Degree Type


Date of Award


Degree Name

Doctor of Philosophy




Iowa Long Ear Synthetic (BSLE) was developed in 1957 from 12 long-eared maize (Zea mays L.) inbred lines. After three generations of random mating, divergent mass selection for ear length was initiated in 1963 to determine the effects of selection on grain yield. The objectives of this study were to evaluate the effects of 15 cycles of mass selection on ear length, yield, and other agronomic traits and to estimate the genetic variability present in BSLE original population and in subpopulations after 15 cycles of divergent mass selection for ear length;Evaluation of original and advanced cycles of BSLE subpopulations showed significant but asymmetrical response for ear length and most of the other taits. Greater response was exhibited with selection for shorter ears. The asymmetrical response for ear length was probably due to genetic asymmetry and greater environmental sensitivity of long-ear subpopulation compared with the short-ear subpopulation. The effects of genes controlling ear length were also concluded to be small because the asymmetric response was not immediate. Heterosis was detected in the crosses of advanced cycles suggesting significant difference in gene frequencies in the short-ear and long-ear subpopulations with the expression of incomplete dominance for ear length;Genetic variation in the advanced populations, cycle 15 short-ear (BSLE C15S) and cycle 15 long-ear (C15L), was found to be similar to the original population (BSLE C0). Further progress was predicted and would continue to be asymmetrical in future cycles of divergent mass selection for ear length. Indirect selection, based on ear length, was not effective for increasing grain yield. Correlated effects for divergent mass selection were opposite for the short-ear and long-ear subpopulations.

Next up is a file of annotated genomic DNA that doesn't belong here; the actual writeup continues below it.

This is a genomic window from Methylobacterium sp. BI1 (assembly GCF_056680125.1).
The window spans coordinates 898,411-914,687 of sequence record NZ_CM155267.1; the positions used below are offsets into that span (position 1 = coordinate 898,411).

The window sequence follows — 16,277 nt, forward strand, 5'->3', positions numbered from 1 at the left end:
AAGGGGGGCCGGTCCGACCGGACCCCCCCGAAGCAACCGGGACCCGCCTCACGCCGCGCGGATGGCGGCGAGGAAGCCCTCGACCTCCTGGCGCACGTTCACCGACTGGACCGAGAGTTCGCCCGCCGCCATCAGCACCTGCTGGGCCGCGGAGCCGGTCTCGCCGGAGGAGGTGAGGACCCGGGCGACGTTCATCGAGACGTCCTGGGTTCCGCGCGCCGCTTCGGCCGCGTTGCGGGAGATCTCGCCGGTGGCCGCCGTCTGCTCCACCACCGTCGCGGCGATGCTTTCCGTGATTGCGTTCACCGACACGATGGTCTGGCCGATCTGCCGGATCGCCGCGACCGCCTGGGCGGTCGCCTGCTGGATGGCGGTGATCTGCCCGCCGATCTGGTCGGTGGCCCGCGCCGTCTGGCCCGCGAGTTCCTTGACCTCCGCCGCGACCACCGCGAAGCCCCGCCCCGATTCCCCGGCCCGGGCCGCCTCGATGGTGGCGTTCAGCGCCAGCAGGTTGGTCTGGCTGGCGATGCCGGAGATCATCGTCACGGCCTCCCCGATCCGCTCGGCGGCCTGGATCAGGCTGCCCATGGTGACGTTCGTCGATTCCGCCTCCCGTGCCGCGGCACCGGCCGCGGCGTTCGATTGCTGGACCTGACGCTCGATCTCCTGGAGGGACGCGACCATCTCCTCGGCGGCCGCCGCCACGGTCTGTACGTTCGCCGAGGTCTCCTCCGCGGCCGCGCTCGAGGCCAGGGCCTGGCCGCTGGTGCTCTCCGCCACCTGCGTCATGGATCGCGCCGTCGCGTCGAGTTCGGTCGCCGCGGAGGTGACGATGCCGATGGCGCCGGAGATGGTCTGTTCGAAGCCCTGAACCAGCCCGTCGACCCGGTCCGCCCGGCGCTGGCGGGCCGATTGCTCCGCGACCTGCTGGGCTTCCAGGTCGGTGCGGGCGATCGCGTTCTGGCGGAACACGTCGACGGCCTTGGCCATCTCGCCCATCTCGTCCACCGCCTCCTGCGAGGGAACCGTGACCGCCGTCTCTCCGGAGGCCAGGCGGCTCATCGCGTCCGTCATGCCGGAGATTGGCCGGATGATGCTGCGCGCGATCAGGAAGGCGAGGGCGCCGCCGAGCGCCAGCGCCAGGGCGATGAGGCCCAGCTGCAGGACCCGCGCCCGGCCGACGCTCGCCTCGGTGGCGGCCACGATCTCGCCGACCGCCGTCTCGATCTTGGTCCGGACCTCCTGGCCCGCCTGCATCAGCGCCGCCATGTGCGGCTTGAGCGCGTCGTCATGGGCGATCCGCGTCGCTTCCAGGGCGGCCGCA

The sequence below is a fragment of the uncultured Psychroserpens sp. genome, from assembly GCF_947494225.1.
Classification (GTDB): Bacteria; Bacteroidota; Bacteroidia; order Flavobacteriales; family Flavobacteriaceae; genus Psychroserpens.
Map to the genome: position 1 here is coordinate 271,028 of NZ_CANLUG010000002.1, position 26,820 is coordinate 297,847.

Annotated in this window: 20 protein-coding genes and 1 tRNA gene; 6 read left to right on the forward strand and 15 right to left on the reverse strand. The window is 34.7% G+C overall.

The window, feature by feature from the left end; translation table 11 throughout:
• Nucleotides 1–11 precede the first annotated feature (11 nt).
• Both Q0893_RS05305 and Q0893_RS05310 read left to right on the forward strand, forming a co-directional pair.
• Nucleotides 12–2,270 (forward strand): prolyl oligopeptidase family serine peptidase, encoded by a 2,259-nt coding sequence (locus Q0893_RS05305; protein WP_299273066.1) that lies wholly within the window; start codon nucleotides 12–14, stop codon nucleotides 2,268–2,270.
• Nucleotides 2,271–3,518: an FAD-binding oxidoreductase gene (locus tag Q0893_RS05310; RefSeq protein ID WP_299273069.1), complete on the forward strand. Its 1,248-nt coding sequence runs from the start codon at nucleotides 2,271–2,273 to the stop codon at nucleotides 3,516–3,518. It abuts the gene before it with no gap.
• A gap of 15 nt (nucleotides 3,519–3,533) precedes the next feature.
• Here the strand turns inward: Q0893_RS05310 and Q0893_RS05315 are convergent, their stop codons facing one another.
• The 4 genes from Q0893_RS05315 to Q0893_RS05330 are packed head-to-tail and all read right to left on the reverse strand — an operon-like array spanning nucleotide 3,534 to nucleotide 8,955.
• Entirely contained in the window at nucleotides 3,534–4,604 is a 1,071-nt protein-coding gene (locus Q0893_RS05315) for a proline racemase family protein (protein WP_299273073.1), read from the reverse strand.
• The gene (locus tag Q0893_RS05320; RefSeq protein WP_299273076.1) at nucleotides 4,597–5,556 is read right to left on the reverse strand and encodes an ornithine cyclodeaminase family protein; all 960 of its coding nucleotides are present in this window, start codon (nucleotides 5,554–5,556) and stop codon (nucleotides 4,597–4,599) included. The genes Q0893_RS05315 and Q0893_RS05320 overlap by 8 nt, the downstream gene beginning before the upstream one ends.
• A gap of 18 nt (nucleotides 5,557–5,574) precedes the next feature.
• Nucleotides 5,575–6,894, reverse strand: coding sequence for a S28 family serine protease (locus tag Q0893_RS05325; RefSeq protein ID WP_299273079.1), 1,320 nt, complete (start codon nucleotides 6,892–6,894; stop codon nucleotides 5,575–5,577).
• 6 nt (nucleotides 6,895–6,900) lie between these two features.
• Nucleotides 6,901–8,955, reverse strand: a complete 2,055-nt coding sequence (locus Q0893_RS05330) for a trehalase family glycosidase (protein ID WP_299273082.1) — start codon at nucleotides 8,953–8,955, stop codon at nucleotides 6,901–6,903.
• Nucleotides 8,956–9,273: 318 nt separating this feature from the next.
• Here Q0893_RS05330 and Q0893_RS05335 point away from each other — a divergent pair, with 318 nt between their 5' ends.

Digital Repository @ Iowa State University,

Copyright Owner

Artemio Manto Salazar



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168 pages